FDA reports shocking findings at facility implicated in fungal meningitis cases


Oct 26 2012 - 7:29pm
fungal meningitis, NECC, clean room, contamination, FDA violation

As the number of cases and deaths from contaminated steroid vials produced by the New England Compounding Center (NECC) continue to mount, the Food and Drug Administration (FDA) released a disturbing report regarding the sanitation of the NECC clean rooms. To date, 338 people have been sickened and 25 have died after receiving a methylprednisolone acetate injection prepared by NECC.

In addition to the new tallies released by the Centers for Disease Control and Prevention (CDC), the FDA released a copy of the Form 483, which was issued to the NECC. The FDA issues a Form 483 at the end of an inspection when investigators believe they may have observed conditions or practices in violation of the Federal Food, Drug, and Cosmetic Act, or other related regulations. In the report, the inspectors confirmed contaminated products and listed a number of observations in reference to one of the compounding pharmacies clean rooms. Clean rooms are sterile areas where medications are processed and filled into their final containers under strict hygienic guidelines.

The investigators reported that they found bacteria and mold on clean room surfaces. In addition, they found out that the compounding center been turning off the air conditioner in the clean room overnight, which is contrary to standard climate control procedures for this type of sensitive area. In addition to scrupulous cleanliness, clean rooms should maintain strict control of humidity and temperature. “One observation was the air conditioning in clean room number one was turned off from 8 p.m. to 5:30 a.m. nightly,” noted Steven Lynn, director of the FDA's Office of Manufacturing and Product Quality. He added, “Next, the investigators reported that the firm's own environmental monitoring revealed bacteria and mold in multiple locations, including surfaces in their clean rooms, between January and September 2012.”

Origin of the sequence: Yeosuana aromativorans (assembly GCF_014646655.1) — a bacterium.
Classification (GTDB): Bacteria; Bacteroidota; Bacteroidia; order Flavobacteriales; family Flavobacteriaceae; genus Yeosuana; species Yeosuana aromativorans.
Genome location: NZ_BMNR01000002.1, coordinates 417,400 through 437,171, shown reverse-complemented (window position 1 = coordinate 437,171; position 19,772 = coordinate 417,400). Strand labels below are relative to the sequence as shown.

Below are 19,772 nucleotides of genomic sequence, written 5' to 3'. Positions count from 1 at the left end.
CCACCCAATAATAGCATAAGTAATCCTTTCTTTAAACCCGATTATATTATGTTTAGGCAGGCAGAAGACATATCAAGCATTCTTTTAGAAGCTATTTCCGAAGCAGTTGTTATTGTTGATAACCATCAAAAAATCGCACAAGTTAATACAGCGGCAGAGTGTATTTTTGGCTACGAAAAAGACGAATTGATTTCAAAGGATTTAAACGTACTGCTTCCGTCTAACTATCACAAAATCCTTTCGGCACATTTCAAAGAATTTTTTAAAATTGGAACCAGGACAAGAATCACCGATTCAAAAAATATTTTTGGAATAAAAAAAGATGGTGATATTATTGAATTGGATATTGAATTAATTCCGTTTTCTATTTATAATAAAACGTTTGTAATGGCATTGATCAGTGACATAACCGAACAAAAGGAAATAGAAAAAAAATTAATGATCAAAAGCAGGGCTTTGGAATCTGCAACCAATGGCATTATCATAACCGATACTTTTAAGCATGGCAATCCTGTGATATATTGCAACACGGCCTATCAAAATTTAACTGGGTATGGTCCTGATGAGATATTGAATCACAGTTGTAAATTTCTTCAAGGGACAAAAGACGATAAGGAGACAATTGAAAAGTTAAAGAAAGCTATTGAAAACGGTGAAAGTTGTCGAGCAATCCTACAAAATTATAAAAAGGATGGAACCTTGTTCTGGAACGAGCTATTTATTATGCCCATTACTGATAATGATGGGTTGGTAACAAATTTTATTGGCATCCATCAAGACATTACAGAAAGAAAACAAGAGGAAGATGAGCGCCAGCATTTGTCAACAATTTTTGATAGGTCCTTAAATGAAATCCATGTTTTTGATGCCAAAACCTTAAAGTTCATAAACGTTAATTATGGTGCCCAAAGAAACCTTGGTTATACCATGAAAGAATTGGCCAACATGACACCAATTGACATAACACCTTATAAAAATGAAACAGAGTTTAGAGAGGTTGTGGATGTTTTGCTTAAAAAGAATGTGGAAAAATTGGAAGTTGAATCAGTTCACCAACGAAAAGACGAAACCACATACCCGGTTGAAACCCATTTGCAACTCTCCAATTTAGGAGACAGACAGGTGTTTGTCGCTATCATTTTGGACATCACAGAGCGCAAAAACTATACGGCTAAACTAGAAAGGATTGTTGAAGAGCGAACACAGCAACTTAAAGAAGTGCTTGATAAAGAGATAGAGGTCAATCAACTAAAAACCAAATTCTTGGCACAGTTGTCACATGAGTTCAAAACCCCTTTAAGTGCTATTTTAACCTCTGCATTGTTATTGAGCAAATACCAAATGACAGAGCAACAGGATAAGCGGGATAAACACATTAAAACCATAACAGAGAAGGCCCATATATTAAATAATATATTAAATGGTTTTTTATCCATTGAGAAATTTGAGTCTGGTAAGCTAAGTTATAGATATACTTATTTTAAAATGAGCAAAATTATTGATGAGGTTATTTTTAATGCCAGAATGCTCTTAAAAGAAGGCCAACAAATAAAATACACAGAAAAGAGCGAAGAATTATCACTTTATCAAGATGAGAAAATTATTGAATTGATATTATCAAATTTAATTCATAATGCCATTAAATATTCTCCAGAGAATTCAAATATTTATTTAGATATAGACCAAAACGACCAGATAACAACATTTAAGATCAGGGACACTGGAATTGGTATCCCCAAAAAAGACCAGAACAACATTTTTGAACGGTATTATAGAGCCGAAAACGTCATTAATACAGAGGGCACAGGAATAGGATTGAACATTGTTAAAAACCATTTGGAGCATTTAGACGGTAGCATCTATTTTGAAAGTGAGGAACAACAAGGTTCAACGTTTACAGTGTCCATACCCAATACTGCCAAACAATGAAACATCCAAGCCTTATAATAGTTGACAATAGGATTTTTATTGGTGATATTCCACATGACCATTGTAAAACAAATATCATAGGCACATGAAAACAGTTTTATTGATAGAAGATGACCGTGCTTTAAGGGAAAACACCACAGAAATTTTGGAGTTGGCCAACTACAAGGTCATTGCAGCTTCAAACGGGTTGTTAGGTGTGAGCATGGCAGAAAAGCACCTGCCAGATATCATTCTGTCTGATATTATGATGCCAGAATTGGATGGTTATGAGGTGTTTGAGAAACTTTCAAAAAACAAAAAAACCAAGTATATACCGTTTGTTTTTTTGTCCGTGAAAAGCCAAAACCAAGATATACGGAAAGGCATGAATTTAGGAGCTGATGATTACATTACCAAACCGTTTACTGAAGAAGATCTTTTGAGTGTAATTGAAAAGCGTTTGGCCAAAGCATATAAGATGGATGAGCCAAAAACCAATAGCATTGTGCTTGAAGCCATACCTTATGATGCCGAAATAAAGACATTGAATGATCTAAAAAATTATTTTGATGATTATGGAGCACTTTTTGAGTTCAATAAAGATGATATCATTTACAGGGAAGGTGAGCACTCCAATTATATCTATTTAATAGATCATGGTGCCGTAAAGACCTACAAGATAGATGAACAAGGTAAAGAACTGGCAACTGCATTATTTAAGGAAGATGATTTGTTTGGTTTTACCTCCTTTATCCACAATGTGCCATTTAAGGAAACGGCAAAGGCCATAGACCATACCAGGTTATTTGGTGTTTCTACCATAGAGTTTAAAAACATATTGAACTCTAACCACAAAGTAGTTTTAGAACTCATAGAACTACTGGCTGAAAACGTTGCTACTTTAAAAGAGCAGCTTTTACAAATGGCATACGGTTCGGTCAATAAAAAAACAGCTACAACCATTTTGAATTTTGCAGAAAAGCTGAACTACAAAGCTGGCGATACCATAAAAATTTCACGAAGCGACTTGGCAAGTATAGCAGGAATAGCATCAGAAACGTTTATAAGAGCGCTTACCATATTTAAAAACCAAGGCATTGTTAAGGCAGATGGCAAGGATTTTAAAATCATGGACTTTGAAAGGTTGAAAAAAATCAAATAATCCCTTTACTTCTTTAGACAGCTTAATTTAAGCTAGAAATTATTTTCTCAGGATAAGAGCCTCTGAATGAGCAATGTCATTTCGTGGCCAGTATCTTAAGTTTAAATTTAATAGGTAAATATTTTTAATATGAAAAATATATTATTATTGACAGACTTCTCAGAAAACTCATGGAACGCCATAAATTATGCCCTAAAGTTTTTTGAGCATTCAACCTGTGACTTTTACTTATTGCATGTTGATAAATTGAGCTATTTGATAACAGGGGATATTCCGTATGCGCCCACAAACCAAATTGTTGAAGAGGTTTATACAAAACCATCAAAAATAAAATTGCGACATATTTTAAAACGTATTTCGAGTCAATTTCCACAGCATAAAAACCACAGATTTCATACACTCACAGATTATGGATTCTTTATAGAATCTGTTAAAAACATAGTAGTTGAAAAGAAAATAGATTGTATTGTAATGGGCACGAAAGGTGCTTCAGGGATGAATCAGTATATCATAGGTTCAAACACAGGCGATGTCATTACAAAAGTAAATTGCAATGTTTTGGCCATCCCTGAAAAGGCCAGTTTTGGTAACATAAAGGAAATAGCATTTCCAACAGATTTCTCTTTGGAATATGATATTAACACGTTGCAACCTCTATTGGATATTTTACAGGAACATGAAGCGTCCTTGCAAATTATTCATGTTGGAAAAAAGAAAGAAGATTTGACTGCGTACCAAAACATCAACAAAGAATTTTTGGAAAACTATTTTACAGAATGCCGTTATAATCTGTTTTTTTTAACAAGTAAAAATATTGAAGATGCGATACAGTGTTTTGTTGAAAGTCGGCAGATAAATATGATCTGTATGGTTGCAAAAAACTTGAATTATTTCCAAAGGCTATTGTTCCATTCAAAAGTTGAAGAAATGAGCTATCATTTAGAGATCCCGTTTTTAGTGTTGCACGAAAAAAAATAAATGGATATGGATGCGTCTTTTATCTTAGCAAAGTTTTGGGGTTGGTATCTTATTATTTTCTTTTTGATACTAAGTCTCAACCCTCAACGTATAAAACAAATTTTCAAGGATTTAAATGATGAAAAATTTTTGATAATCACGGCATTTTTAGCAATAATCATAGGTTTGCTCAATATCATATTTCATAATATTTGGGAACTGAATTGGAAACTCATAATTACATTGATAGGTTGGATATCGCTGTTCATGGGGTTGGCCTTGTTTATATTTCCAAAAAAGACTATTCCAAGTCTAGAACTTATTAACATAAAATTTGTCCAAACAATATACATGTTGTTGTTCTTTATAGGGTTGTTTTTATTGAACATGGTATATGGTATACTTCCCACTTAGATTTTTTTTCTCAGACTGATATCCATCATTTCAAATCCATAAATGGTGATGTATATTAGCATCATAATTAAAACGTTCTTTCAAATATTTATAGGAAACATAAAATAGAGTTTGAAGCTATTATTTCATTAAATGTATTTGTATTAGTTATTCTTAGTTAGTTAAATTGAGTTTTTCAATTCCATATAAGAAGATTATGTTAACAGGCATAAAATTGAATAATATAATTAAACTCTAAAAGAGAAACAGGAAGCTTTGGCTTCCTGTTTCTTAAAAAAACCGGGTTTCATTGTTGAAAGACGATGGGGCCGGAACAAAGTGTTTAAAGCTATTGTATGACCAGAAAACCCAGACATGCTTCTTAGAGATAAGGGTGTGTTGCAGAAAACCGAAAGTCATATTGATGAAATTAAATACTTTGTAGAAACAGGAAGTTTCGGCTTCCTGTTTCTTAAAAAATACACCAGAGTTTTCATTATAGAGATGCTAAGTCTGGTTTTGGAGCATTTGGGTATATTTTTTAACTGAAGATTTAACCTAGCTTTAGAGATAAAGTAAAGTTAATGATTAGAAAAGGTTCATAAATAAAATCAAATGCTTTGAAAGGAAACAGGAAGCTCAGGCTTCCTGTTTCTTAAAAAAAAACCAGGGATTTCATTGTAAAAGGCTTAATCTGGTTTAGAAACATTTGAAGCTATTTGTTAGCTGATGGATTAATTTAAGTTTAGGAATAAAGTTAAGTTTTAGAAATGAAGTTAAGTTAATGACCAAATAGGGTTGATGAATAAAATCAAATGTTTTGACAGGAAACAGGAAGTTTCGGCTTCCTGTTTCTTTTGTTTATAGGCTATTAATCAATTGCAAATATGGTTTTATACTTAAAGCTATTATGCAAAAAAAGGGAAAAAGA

A microscope was not needed for the investigators to spot the contamination inside sealed steroid vials. Lynn noted, “It had a greenish-black foreign material and a white filamentous material inside. Microscopic examination of these vials showed the presence of fungus.” He added that investigators also observed leaking boilers and standing water approximately 30 feet from the entrance to the preparation room. He explained, “This room is used to prepare equipment to make the injectable drugs in the clean room.”

FDA officials cautioned that a Form 483 does not have legal force; furthermore, it is not a final FDA determination of violations. They added the investigation of NECC is still ongoing. Earlier this week, Massachusetts health regulators said that they had turned up evidence of problematic procedures, record-keeping and work conditions inside the facility.

References:
FDA
CDC

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